Filtering Facts
For our next blog posting, we'll look at pulling in the final Pirate Metric, Referrals, from an additional analytics system.

Friday, March 7, 2014

Tracking Pirate Metrics - Retention

This is the third post in our series on tracking Pirate Metrics using Just the Facts.  Our focus this time is on the Retention metric.

Retention is all about tracking whether the users we acquired in the previous "Registration" step are engaged - is the site sticky and do they return consistently?  This is really the measure of whether the product is delivering on its value proposition.

The metric for retention is different for each site and therefore needs to be specific to the site experience.  It could range from tracking repeat visitors who consume content or perform searches to tracking who clicks on the links in a site-generated email.

Let's take as our example Just the Facts itself.  The key value proposition is delivering your key metrics in a daily email, so the most logical retention metric would be tracking whether the emails are used or not.  For our purposes, we'll track the open rate of emails.  We'll assume that viewing the email is a good proxy for engagement, although you could also imagine a more sophisticated measure based on clicking through one of the email links or time spent reading the email.

As in our previous metrics, we'll use Google Analytics to actually capture this metric value.  We'll begin with a count of the emails opened each day using the Google Analytics event tracking capability.  Following the approach in this blog entry, we'll embed a tracking pixel in the body of the email that uses the GA API to register an "email open" event:

       <img src="http://www.google-analytics.com/collect?v=1&tid=${googleAnalytcisId}&cid=${user.id}&t=event&ec=email&ea=open&cs=notification&cm=email&cn=daily&el=daily&cm1=1" />

We can then subscribe to this metric from the Behavior > Events > Top Events > Overview dashboard by drilling into the "email" event category and subscribing to "Unique Events".  Let's assume that in this case we want to look at the email open rate on a day-to-day basis, so we choose "Yesterday" for the date range before subscribing:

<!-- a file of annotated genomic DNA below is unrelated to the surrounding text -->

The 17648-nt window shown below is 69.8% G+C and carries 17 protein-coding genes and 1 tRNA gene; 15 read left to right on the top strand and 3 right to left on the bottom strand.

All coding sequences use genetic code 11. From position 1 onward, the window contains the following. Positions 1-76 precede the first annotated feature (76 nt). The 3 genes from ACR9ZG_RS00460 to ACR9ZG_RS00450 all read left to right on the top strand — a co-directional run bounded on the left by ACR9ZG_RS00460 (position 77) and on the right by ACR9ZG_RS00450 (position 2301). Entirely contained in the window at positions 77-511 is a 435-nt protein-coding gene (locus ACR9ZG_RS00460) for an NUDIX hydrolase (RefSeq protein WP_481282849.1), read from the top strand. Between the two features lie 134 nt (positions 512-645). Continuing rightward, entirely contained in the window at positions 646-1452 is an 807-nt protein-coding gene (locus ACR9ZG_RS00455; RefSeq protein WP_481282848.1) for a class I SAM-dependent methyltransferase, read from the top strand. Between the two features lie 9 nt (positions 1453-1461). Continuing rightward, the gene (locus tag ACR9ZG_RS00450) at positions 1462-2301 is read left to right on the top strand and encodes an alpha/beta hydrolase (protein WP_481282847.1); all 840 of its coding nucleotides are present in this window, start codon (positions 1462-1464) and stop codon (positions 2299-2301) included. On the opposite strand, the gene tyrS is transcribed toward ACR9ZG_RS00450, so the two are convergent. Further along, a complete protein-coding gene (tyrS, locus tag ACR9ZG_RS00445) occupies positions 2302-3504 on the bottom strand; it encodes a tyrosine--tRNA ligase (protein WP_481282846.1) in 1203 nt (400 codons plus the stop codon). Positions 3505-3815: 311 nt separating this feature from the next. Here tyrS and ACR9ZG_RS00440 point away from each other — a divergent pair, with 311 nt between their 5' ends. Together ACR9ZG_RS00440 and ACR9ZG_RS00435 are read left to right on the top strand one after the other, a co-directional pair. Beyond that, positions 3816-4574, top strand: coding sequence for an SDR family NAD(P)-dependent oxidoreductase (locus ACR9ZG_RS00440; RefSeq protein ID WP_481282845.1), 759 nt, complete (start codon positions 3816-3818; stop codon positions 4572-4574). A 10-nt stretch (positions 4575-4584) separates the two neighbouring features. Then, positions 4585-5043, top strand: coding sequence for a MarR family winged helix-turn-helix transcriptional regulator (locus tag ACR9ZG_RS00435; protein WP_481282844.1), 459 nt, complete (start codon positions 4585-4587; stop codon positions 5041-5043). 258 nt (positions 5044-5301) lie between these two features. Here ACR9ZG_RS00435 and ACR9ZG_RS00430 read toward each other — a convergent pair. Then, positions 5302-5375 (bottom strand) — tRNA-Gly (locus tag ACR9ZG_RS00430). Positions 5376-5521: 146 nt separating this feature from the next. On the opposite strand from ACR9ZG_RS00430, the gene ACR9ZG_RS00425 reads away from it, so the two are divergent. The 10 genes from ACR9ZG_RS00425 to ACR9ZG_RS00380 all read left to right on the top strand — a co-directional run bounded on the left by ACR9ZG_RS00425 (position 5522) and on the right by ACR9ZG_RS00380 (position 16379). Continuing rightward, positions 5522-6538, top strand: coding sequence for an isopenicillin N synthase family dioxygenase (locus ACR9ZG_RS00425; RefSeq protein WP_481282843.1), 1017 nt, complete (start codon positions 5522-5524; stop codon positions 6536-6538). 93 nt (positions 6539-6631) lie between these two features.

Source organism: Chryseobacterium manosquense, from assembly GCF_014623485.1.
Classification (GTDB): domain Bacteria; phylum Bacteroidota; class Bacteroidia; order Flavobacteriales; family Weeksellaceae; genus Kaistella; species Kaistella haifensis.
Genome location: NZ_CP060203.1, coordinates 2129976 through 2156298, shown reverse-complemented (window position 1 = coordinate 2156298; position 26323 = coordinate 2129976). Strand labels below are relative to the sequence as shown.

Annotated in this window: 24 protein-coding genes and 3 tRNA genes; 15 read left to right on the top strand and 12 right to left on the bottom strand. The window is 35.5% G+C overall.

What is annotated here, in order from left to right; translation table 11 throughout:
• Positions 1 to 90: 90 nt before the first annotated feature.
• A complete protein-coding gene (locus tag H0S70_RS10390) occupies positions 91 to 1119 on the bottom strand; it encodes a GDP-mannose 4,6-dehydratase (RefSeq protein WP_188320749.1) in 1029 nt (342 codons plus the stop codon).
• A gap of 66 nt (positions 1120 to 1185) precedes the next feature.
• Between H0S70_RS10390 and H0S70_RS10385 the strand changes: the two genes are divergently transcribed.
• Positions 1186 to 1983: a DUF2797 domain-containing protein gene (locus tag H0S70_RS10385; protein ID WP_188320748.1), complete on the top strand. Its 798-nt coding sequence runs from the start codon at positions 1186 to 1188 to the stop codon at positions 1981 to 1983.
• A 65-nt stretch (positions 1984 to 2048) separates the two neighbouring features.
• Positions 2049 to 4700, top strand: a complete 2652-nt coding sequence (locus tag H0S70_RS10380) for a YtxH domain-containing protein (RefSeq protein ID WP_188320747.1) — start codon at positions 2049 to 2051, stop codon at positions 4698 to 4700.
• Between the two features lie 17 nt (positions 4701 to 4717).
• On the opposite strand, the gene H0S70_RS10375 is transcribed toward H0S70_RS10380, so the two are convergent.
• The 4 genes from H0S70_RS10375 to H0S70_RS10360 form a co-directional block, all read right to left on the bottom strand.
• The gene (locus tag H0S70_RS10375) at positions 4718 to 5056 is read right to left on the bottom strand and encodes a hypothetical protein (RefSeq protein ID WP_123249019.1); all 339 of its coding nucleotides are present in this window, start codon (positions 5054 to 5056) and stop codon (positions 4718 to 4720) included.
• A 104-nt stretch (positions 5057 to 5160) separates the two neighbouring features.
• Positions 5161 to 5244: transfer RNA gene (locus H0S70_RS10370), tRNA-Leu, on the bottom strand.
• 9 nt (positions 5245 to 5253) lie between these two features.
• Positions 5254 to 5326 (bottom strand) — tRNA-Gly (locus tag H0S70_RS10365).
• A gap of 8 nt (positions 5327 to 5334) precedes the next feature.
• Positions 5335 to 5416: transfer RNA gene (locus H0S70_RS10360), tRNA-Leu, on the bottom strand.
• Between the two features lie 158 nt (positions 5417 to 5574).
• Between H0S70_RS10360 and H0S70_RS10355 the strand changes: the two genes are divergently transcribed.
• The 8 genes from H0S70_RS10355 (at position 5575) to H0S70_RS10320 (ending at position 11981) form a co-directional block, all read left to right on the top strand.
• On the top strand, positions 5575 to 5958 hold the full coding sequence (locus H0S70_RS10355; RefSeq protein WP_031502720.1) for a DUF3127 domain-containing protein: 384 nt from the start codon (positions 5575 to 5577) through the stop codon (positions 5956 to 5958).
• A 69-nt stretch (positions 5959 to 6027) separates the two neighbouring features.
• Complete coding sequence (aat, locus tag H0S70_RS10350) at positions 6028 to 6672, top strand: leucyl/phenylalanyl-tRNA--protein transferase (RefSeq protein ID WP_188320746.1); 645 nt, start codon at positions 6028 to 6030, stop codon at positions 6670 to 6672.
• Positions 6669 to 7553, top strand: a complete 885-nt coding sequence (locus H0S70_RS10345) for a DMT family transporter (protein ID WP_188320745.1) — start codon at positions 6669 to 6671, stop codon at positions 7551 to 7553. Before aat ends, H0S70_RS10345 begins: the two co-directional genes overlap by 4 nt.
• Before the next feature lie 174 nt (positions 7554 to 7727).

Google Analytics Date Range Picker
and then activate the extension and choose the "Unique Events" metric:
Subscribe to Google Analytics Event
However, we're not quite done yet.  The problem with "Unique Events" by itself is that an increase in subscribers also increases the total events; it's not an independent metric that we can reliably use to measure the effect of experiments to improve retention, such as changing email frequency or writing more compelling headlines.

Instead, what we really want to track is the percentage of daily emails opened; an increase in this number is a reliable sign that more of our current subscriber base is engaged.

To calculate the percentage we also need to track the total number of daily emails sent out.  Since this is an event that happens on the back-end, it may be less convenient to track this using the Google Analytics tracking code.  One alternative is to generate a back-end event for each email sent using a statistic capturing service like StatHat, which provides APIs for a variety of back-end frameworks.

Here is an example of a Java call to report a count of the daily emails sent:

com.stathat.StatHat.ezPostCount(USER_KEY,  "Daily Report Email", 20);

Once data is being reported with this call, we can subscribe to the "1 month @ 1 day" Maximum value for this stat from the StatHat dashboard to get yesterday's result:
Subscribe to StatHat Metric
Now we're ready to calculate our "Daily Emails Opened" fact by selecting the two input facts and clicking the "Combine" button ():
Combining Two Facts
We'll divide one fact by the other, dragging the facts so they are in the right order and selecting the "Divided By" dropdown, and label the new fact "Retention (Daily Emails Opened)":
Combining Two Facts as a Percentage
Lastly, we can choose the two input facts, edit their settings, and unselect "Include in Daily Email" since we only care about monitoring the combined fact:
Turning "Include in Daily Email" Flag Off
We'll now receive a daily email that includes 3 of our 5 total pirate metrics:
Daily Report
The following post will look at adding in a Revenue metric by subscribing to a payment processing service's dashboard.

Wednesday, March 5, 2014

Tracking Pirate Metrics - Activation

Following on our last post, we will now add Activation tracking to our daily email report.